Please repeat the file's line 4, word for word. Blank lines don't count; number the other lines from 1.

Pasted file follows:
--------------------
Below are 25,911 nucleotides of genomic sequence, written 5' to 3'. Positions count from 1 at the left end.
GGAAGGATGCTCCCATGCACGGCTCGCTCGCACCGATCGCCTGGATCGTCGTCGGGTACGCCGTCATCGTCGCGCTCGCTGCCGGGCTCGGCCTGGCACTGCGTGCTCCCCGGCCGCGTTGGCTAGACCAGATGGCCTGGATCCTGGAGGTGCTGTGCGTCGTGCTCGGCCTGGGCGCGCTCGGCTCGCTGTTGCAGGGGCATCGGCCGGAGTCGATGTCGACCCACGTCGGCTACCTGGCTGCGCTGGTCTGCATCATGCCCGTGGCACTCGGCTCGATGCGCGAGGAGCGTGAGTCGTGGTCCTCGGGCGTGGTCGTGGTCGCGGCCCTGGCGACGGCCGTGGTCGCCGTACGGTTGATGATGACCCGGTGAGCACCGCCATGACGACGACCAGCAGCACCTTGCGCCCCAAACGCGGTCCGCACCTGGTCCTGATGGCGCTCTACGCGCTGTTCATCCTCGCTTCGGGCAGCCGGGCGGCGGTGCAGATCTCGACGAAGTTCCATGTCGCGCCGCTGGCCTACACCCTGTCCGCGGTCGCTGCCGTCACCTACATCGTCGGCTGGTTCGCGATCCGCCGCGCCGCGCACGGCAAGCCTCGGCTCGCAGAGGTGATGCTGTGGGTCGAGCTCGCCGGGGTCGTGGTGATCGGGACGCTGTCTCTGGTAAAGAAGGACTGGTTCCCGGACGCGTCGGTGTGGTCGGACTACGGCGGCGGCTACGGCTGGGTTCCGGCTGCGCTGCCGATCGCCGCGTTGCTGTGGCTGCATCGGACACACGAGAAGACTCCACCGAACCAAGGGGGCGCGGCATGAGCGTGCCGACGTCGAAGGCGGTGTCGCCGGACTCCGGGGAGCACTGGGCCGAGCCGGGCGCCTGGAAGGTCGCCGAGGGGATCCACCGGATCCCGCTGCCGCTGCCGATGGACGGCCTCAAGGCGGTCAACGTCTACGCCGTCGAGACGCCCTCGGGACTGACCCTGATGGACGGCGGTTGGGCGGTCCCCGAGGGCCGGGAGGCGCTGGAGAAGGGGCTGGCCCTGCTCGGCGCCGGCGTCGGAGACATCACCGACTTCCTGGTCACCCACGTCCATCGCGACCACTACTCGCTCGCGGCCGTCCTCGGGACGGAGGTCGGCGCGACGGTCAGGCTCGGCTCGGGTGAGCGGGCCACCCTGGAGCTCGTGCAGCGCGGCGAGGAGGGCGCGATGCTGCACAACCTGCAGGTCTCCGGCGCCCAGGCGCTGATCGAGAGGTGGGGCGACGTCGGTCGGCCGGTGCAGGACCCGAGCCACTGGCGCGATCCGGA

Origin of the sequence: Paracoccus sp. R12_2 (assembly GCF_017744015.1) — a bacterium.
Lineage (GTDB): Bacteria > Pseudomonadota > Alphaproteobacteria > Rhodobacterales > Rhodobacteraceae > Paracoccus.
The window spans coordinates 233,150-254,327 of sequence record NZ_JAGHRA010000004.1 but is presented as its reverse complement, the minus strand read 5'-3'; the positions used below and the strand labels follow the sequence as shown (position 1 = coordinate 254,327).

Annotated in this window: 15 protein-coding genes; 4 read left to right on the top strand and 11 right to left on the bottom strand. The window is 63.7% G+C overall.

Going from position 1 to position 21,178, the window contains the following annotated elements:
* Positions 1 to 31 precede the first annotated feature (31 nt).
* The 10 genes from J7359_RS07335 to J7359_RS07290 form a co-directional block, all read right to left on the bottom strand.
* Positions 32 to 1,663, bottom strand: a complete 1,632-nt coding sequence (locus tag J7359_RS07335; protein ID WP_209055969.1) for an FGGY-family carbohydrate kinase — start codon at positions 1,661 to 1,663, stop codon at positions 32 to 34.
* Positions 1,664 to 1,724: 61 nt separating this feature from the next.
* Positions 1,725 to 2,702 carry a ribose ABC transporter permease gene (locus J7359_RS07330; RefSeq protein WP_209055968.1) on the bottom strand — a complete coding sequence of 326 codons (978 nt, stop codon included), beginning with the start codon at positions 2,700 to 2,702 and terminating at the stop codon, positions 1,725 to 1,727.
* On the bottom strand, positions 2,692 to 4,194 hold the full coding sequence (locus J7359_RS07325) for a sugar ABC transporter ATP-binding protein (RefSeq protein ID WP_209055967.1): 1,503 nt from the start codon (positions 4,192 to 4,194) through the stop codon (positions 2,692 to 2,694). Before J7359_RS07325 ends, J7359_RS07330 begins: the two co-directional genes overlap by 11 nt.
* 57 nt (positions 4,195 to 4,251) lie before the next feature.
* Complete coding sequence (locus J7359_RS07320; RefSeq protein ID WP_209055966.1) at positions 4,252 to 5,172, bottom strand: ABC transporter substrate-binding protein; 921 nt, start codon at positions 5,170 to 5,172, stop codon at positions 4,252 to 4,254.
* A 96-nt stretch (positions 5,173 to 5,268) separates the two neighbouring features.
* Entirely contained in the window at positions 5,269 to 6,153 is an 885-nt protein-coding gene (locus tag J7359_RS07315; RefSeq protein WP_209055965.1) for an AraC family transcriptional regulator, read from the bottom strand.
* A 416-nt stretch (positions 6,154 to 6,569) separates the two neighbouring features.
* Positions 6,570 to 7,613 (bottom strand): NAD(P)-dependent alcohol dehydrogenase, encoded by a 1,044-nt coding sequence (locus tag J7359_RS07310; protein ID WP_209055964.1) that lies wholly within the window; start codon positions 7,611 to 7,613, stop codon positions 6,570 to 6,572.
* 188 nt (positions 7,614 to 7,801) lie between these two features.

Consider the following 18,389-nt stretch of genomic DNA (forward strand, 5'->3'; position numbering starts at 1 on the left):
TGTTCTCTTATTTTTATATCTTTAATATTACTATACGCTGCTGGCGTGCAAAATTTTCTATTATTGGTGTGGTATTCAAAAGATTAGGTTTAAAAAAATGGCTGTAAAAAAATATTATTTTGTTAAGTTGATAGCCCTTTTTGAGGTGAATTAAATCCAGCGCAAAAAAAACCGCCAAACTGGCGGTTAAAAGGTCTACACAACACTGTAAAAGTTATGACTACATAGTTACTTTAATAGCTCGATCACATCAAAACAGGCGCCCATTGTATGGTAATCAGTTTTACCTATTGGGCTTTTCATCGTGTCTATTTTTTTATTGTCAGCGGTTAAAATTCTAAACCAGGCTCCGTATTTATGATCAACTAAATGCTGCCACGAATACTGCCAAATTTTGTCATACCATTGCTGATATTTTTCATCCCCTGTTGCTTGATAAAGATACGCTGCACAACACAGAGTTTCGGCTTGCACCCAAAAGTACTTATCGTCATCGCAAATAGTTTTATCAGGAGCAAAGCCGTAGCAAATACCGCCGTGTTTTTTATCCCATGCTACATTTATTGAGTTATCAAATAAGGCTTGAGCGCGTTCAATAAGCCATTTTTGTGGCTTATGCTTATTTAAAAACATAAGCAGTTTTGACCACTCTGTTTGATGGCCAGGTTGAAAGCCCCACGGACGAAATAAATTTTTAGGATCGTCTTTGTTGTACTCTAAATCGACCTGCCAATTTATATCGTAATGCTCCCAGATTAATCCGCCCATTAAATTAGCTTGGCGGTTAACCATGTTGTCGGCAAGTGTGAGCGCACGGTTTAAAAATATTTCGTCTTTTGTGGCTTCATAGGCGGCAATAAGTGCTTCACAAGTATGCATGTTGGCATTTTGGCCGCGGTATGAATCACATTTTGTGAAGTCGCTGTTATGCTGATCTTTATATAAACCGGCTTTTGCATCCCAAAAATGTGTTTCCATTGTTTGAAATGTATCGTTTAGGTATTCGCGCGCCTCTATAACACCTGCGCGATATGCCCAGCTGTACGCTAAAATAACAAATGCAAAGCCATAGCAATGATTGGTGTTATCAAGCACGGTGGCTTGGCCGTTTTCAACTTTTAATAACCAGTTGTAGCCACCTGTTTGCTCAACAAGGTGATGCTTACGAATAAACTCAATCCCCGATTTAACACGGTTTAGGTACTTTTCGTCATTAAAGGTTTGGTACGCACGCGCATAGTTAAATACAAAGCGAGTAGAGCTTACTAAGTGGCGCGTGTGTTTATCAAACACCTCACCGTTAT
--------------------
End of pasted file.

Lineage (GTDB): Bacteria > Pseudomonadota > Alphaproteobacteria > Rhodobacterales > Rhodobacteraceae > Paracoccus.